To provoke the Battle the King (Charles XII) laid siege to Poltava (and I have presented the rather large model of it before – link here) and there is a more elaborate story about this than the scope of the current battle. The Russian had counter redoubts and the Siege lines were more complicated.
To achieve some kind of stylised and re-cyclable solution I decided to use the coving strips I had used for doing the redoubts to create bases of trenches (link to those here) – taking this further one could make many of these and perhaps even do a little Siege game using tiles moving towards the besieged city/fort/town. I used some engineers from Baccus to show the men working with the digging – these were mainly Cossacks. The basic idea can be seen below.
Adding some filler, sand and a little bit of paint and we got something like this.
…then combining them with some artillery positions I created earlier (Baccus miniatures) creates that little point I want to make about some Siege lines and artillery being present on the day.
The clutter (Barrels, sacks and boxes) are from Perfect Six miniatures (link here) who do a nice range of stuff for your battle fields to add that little flair that makes the immersion greater – they also do a range of 6mm fantasy figures that is fantastic. Below some of the fantastic stuff you can get from Perfect Six.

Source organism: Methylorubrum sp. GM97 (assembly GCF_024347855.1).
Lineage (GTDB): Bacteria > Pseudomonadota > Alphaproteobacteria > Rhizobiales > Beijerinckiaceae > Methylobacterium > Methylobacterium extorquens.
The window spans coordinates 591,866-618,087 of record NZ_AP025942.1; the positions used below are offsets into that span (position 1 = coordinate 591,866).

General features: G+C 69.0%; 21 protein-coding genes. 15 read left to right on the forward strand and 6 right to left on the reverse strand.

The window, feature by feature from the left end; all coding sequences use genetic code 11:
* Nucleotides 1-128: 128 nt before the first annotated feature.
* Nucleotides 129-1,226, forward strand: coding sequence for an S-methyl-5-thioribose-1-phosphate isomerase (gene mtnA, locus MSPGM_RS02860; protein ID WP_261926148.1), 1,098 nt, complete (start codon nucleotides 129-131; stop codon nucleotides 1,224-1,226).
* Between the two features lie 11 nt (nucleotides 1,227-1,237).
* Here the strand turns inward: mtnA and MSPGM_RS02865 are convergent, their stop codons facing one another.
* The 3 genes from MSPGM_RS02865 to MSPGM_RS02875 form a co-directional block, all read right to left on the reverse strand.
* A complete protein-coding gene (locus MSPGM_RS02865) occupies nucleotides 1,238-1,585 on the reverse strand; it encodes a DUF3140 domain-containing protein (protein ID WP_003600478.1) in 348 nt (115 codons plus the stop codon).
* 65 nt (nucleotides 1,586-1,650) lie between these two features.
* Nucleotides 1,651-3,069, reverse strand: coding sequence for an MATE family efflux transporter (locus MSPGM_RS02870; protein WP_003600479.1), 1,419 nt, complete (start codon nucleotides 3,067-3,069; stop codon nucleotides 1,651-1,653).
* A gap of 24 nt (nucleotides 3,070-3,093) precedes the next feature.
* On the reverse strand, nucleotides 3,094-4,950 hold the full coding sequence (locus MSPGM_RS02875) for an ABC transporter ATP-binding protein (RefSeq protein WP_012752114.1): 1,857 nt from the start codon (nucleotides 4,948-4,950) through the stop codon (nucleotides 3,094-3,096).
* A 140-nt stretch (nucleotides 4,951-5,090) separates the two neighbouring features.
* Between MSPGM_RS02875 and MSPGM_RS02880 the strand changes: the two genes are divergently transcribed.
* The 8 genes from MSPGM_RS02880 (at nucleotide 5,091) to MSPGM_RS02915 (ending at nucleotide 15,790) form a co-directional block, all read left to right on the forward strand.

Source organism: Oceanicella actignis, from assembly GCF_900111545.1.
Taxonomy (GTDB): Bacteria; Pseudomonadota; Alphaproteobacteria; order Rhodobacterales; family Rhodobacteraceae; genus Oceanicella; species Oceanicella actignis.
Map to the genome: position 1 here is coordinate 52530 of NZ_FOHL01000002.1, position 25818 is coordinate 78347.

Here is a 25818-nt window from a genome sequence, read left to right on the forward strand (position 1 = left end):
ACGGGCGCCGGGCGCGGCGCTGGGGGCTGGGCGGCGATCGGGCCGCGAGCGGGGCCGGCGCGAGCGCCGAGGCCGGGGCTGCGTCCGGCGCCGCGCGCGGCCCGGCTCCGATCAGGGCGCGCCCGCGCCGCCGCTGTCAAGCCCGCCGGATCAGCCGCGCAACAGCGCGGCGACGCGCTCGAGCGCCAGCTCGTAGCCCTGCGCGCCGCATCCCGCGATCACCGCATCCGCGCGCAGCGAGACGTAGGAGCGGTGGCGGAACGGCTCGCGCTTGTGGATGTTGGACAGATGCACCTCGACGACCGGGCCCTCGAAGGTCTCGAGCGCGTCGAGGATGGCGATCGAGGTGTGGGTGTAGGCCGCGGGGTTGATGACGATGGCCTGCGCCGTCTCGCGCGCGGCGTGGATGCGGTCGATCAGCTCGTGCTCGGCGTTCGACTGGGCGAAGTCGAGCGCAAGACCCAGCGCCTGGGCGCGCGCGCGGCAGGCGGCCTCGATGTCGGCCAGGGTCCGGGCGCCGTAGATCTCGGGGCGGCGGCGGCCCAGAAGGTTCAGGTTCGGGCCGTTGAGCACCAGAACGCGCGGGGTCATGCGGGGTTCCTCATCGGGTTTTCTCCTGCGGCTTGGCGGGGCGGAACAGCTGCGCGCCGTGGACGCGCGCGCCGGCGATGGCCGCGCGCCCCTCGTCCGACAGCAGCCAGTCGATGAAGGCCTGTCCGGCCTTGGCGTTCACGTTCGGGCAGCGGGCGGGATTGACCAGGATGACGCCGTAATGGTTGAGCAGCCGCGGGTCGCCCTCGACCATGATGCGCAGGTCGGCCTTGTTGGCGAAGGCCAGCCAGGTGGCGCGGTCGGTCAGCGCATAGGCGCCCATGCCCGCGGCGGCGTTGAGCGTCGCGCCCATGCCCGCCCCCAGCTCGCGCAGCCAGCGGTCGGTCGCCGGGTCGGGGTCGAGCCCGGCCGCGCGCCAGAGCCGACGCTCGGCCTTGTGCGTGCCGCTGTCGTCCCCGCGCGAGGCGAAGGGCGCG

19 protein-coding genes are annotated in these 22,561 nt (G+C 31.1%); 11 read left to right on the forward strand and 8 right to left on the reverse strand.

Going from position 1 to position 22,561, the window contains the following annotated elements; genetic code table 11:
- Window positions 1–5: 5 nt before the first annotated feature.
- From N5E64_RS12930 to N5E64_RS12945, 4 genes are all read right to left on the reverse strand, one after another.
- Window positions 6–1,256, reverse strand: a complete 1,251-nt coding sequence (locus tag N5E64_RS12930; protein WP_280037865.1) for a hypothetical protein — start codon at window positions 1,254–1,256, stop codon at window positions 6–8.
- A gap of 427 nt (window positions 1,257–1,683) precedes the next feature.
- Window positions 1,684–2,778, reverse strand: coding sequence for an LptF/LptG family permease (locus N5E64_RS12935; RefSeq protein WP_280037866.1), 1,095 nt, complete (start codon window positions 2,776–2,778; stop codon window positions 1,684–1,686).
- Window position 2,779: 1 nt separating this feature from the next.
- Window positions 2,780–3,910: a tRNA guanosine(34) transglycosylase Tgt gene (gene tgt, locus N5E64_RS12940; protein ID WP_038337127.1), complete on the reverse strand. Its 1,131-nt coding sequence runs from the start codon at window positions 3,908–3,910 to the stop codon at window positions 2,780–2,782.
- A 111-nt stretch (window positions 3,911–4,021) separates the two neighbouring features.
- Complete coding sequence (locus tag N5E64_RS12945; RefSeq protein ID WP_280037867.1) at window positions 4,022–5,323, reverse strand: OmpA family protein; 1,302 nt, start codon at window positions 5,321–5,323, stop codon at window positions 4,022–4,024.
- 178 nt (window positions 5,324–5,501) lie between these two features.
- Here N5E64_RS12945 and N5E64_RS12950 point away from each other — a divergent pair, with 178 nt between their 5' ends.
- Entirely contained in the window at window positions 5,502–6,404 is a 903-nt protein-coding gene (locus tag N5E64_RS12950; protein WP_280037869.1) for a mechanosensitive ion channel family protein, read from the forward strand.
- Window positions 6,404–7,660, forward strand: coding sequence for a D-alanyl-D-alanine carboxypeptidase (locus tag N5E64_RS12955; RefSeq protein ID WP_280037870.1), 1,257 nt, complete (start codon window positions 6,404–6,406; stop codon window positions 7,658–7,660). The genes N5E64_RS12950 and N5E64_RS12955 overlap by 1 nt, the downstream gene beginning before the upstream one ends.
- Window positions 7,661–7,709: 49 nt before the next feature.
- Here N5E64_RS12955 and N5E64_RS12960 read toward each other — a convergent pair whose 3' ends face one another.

The Swedish King
Charles XII was shot in the foot before the battle and was carried around on a litter during the battle – some accounts states it was carried by horses, but I chose to make is a man carried version – perhaps it was carried like this too?
I then added some soldiers and officers to the base and used my non-trademarked method to take shots with some backgrounds (link here).
/That was all for this time, hope it was of some interest
I have a lot of trees for my wargames tables and I love the effect they give, sometimes (if suitable) I just add some of them on the fringes whether it has any practical use in the scenario or not. I do think they enhance the overall experience, compared to say a dark green piece of felt (or even worse some 2D wood tiles).
As some of you may be aware, I tend to put on large tables for my games at Joy of Six. I have slowly increased my collection of trees and probably reached what I thought was a peak for my 2107 table showing the Battle of Lesnaya 1708 (more about it here).
However, for this years Poltava table I needed more.
Even at the smaller scale I working with, the cost of buying some wargames specific trees quickly gets costly at the quantities I am looking for. So for my no-pine-tree trees I have gone for the ones you in bulk from china on ebay. This is a typical set of 60 trees at about 15p a tree.
You could then base them individually on bases, I tend to use washers, with small stickers underneath to cover the hole , cut the tree trunk and then glue it in the middle with some 2 part epoxy glue, before basing decoration. Do not forget to spray them with hairspray, scenic cement or clear matt varnish to seal the tree cover as this otherwise easily falls off over time.